As the global death toll from an alarming new coronavirus surged this week, promoters of the pro-Trump QAnon conspiracy theory were urging their fans to ward off the illness by purchasing and drinking dangerous bleach.
The substance—dubbed “Miracle Mineral Solution” or “MMS”—has long been promoted by fringe groups as a combination miracle cure and vaccine for everything from autism to cancer and HIV/AIDS.
The Food and Drug Administration has repeatedly warned consumers not to drink MMS, last year calling it effectively a “dangerous bleach” that could cause “severe vomiting” and “acute liver failure.” But those warnings haven’t stopped QAnon devotees—who believe in a world where Donald Trump is at war with shadowy deep-state “cabal”—from promoting a lethal substance as a salve for a health crisis that speaks to the darkest recesses of fringe thought.
“I’m going to have to get home, and MMS the whole state,” prominent QAnon promoter Jordan Sather told his audience in a recent video. “MMS the whole shit out of everything.”
“Chief Police 2,” a prominent anonymous QAnon account on Twitter, also pushed MMS as the coronavirus spread. On Friday, the account’s operator urged its nearly 18,000 followers to buy “20-20-20 spray,” an MMS concoction.
“New followers protect yourself with the 20-20-20 spray,” the tweet read.
QAnon, a conspiracy theory reminiscent of Pizzagate that started with a series of online posts in October 2017 from an anonymous figure called “Q,” imagines a world where Donald Trump is engaged in a secret war with a cabal of pedophile-cannibals in the Democratic Party, the finance industry, Hollywood, and the “deep state.”
Despite or perhaps in part because of such outlandish ideas, the theory has taken root with a segment of Trump’s base, with QAnon believers regularly appearing at the president’s campaign rallies. Trump has also routinely retweeted QAnon content, even though apparent devotees have been charged with murder and linked to other violent incidents.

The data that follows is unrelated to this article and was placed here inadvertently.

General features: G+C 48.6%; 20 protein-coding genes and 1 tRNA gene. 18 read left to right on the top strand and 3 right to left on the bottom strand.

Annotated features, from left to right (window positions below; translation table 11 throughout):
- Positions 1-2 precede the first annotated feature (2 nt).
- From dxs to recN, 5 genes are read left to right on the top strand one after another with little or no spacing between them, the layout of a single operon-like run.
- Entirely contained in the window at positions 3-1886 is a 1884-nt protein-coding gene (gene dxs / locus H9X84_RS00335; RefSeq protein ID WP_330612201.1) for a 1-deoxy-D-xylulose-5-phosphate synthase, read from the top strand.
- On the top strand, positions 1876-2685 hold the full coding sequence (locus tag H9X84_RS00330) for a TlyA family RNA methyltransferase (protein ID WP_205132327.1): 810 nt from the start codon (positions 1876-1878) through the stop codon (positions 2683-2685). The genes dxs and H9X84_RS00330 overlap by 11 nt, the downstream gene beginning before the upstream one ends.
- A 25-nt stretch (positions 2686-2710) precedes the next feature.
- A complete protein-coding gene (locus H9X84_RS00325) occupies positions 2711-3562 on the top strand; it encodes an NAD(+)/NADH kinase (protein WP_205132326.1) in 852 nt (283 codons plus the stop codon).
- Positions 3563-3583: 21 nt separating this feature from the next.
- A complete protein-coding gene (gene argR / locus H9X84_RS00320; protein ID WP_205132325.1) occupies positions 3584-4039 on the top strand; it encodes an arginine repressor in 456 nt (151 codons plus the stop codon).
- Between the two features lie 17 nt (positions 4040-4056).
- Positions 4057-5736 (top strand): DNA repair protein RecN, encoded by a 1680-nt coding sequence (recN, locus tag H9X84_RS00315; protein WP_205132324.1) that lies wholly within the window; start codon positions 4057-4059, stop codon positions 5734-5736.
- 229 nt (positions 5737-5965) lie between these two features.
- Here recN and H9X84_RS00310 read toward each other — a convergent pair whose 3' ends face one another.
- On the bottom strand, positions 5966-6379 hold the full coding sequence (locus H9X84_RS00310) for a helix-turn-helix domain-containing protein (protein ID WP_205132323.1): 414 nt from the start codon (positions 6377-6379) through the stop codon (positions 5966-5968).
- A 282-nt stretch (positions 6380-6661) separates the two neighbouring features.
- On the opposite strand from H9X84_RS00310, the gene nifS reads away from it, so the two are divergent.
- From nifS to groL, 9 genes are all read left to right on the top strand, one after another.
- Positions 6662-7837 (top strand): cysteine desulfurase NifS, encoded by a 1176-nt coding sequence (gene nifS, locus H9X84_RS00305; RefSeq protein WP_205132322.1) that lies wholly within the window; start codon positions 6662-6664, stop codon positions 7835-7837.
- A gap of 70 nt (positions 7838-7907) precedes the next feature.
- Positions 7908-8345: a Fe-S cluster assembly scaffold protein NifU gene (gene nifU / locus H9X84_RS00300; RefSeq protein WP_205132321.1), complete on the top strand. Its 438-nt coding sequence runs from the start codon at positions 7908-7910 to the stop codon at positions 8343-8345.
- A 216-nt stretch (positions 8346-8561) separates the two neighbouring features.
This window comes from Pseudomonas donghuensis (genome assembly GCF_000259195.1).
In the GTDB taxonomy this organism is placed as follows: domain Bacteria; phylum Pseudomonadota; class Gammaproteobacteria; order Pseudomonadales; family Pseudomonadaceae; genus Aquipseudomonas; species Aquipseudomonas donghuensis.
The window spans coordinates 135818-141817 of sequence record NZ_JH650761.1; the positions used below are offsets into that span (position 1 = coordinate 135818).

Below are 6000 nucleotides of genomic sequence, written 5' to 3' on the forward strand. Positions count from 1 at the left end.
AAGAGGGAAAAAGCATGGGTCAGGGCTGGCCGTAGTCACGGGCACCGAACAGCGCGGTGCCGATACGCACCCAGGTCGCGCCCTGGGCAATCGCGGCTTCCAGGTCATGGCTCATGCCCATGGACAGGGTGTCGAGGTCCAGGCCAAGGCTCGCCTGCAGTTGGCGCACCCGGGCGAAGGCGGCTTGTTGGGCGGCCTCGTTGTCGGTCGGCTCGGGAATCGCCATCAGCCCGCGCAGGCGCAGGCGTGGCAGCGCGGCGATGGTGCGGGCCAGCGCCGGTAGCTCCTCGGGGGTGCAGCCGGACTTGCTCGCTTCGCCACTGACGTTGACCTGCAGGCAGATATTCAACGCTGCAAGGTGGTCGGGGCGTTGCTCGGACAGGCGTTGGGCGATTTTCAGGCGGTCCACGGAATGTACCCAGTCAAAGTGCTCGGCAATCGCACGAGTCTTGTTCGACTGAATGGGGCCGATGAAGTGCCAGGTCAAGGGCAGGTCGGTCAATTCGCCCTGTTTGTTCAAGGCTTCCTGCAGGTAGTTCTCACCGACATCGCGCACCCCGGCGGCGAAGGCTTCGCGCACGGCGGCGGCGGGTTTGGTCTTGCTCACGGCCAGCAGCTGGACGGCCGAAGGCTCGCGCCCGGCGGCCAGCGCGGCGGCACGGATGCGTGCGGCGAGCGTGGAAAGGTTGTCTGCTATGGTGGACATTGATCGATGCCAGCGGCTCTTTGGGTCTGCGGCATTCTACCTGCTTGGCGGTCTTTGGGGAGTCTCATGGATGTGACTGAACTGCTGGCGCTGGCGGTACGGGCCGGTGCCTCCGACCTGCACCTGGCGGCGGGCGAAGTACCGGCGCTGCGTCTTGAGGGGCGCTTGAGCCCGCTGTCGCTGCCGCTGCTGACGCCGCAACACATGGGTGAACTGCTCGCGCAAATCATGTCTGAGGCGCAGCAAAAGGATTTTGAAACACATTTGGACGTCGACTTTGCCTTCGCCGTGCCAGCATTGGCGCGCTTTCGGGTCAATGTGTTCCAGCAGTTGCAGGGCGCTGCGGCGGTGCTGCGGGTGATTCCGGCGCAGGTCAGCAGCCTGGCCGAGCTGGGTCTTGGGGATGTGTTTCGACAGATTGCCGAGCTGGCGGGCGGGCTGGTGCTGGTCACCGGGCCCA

Coronavirus’ spread was a perfect fit for QAnon conspiracy theorists and others on the fringe right, who have already adopted the idea that the disease has been manufactured by shadowy forces. Sather, for example, has cited a 2015 patent for a potential avian coronavirus vaccine to suggest that the human form of the disease was deliberately created. Conspiracy-theory hub Infowars, meanwhile, has promoted the false idea that Microsoft billionaire Bill Gates’ philanthropic efforts are just a cover for a “depopulation agenda” centered on the virus.
“In the conspiracy-theory community, Bill Gates is seen as this sort of budding eugenicist,” Mike Rothschild, a journalist who tracks the QAnon movement, told The Daily Beast.
While conspiracy theorists may disagree about what cabal is behind coronavirus, many of them agree on the “cure”: MMS. The substance, which becomes bleaching agent chlorine dioxide when combined with a citric acid like lime juice, has perhaps most prominently been promoted by a website linked to Jim Humble, a self-proclaimed archbishop who says he found MMS while on a gold-mining expedition in South America.
Through a Mexico-based church, the “Genesis II Church of Health and Healing,” MMS is offered for sale for $45. The church’s website claims it will eliminate coronavirus, among other ailments.
“ALL KITS HAVE THE 20-20-20 ESSENTIALS THAT CAN KILL THE CORONAVIRUS, OR ANY OTHER VIRUS JUST SPRAY YOUR MOUTH TWICE A DAY,” the church’s website reads.
Humble didn’t respond to a request for comment.
Despite the obvious dangers of consuming bleach, MMS has also been embraced by a wider non-QAnon fringe eager for various miracle cures. On Facebook, for example, mothers desperate for a cure for autism promote the baseless idea that MMS will cure the disorder.
Rothschild said QAnon personalities promote MMS in the same way that other right-wing figures sell vitamin supplements.
“It’s lucrative,” he said. “You can sell this stuff to people and make a mint off of it.”
In August, the FDA said it was “not aware of any scientific evidence” that MMS has medical properties. In 2009, a woman who took MMS to avoid contracting malaria died almost immediately after swallowing it for the first time.
“Ingesting these products is the same as drinking bleach,” FDA Acting Commissioner Ned Sharpless said in an August 2019 statement.
Meanwhile, more than 2,700 cases of coronavirus had been confirmed as of Monday, while the United States told travelers to “reconsider” Chinese travel. Despite the dangers associated with MMS, and despite the IRL consequences of the coronavirus outbreak coming into sharper focus, new Twitter accounts continued to pop up pushing MMS as the disease spread. One tweet advocated a bizarre anti-coronavirus regimen of MMS bleach and colloidal silver, a substance known to give people who take it a bluish tint to their skin.
Coronavirus is just the latest disease to be used to sell MMS, according to Rothschild. There was no reason to believe it would be the last.
“I don’t understand how people who promote this stuff can sleep at night,” he said.